As our annual celebrations of gay pride approach, you might give some thought to what pride means to you. I recently participated in a group meeting of gay professionals who asked if there even was such a thing as gay pride, and if so, what was it? Though we celebrate pride in group festivals and parades, what pride means to each person is often very personal.
In 2011, I toured the Midwest as a gay rock and roll solo artist. I performed at six pride festivals in five weeks. Just me, my electric guitar and backing tracks, and high energy rock and roll songs I had written and collected about pride, self-esteem, fun and hot men. It is reputed that Led Zeppelin got their name after being told their sound would go over like a lead balloon. In that sense, I had the delivery down pat because that was exactly how my sets went down. Audiences, to quote Iron Maiden, ran to the hills.
I had expected a reaction like this after years of observing bar after bar, festival after festival, showcase the latest in lip-synching drag performers, and DJ’s mixing it up in 4/4 time. More power to them, but tres cliché for a community that celebrates diversity. So I was ready to play out loud to the empty sidewalk, to deliver my stage banter to blades of grass and crickets (though the crickets would not be heard over the tones of a Marshall amp). Was this defeatist attitude setting me up for failure? Not at all.
When I was a kid playing vinyl records of KISS, Judas Priest, Iron Maiden, Van Halen, and the Rolling Stones among others, I wanted the ability to create the kind of sonic power they had. At the same time, a new wave of hard rock dominated the music scene simultaneously with my passage into puberty and the subsequent realization of my attraction to the fairer sex — which for me was the samer sex. My inner urges did not align with the gratuitous flaunting of “girls, girls, girls” in the hard rock I loved.
Besides my inner urges, my outer self could not pull off being in a band. With glasses, braces, a gangly frame and no access to an electric guitar or lessons, I couldn’t yet imagine a world outside of my rural Florida hometown where I could pursue a life in the world of rock music. I had very little in the way of self-esteem or self-assurance. A campaign promising “it gets better” might have given me a glimmer of hope, but that was for another generation yet to come.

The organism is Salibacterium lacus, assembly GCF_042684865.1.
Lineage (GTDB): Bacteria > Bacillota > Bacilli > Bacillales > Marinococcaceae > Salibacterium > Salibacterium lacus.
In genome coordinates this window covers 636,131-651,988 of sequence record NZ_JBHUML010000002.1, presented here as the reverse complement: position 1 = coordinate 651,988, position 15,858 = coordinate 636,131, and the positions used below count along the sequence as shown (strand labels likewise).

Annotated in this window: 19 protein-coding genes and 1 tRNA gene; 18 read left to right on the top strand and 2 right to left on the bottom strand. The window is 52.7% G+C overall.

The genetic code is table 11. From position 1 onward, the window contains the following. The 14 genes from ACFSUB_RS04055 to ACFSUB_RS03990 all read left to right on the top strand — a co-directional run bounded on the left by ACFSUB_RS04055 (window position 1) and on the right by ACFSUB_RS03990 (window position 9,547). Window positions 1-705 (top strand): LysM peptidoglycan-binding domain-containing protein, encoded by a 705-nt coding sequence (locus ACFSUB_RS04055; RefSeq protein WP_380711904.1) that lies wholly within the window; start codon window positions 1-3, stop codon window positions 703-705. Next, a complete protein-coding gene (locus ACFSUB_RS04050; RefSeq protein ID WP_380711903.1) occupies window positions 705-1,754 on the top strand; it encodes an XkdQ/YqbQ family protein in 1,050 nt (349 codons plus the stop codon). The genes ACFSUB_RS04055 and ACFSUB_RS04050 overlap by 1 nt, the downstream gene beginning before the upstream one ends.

What I realize today is that the sonic qualities of the music I loved evoked a sense of power that was very entrancing to someone who felt powerless. When I came of age and went to the bars, I could not relate to the robotic repetition of the dance music beats in the clubs, which for me elicited a detached trance rather than the gutsy, ballsy swagger of rock and roll derived from the blues. Psychologically, it could be translated as the difference between archetypal masculine and feminine energies. I was absolutely attracted to the masculine, as someone seeking outer empowerment might be.
To many people, it’s enough to buy your favorite music and listen to it. For me, I was totally engaged and connected to the sound, and wanted to create it with my own hands. This might be what made the overblown caricatures of rock hetero-sexism so unnerving for me. It’s at least no wonder that finding other gay guys who liked this music could be so difficult. However, I had entrained to the sound, not unlike how the blues moved the souls of oppressed slaves in the American south.
With the advent of the internet, the search was on to find any signs of gay musical life that could exist off of the dance floor. Indeed there was hope, though nothing that resembled the bombast I was seeking. One true inspiration was a handsome gentleman from Oklahoma. Sid Spencer had three classic country albums under his giant belt buckle. Here was someone flying the rainbow flag in what was another hostile musical landscape at the time. Sid was doing it, and so could I. It was my job, indeed my birthright, to create my music my way. My sound: guitars and more electric guitars. My songs: men loving men in all possible ways. My tagline: a double-entendre to horrify the moral establishment.
Over three years, I recorded an album in my basement that reflected my experience of having each foot in two worlds that no one thought could reconcile. I was laughed at for being gay by the rock and roll crowd. I was laughed at by gays for being rock and roll. Now, no one’s opinion mattered except mine. With this album, I would stand in my own skin, my own identity, and my own power.
Like most artists, I’m probably the most critical of the finished product. I did the best that as I was able to the time, money, resources and skill that I had. Apparently, that was good enough to get six festival bookings: something my teenaged-self would have never thought possible. Detroit, Indianapolis, Milwaukee, Columbus, Minneapolis, Cincinnati: I was a rock and roll road show!
Whether or not you attend a pride festival this summer, give a thought to how you show up with pride in the world. Pride can be the hubris to flip off the people who said you were nothing, the courage to stand in your own shoes, the passion for expressing your greatest truth, or the coming together of strong people in camaraderie. All of the above put me on the road to being a big gay rock star, even if I’m the only one who ever noticed. I didn’t matter if no one else showed up. What matters is that I showed up.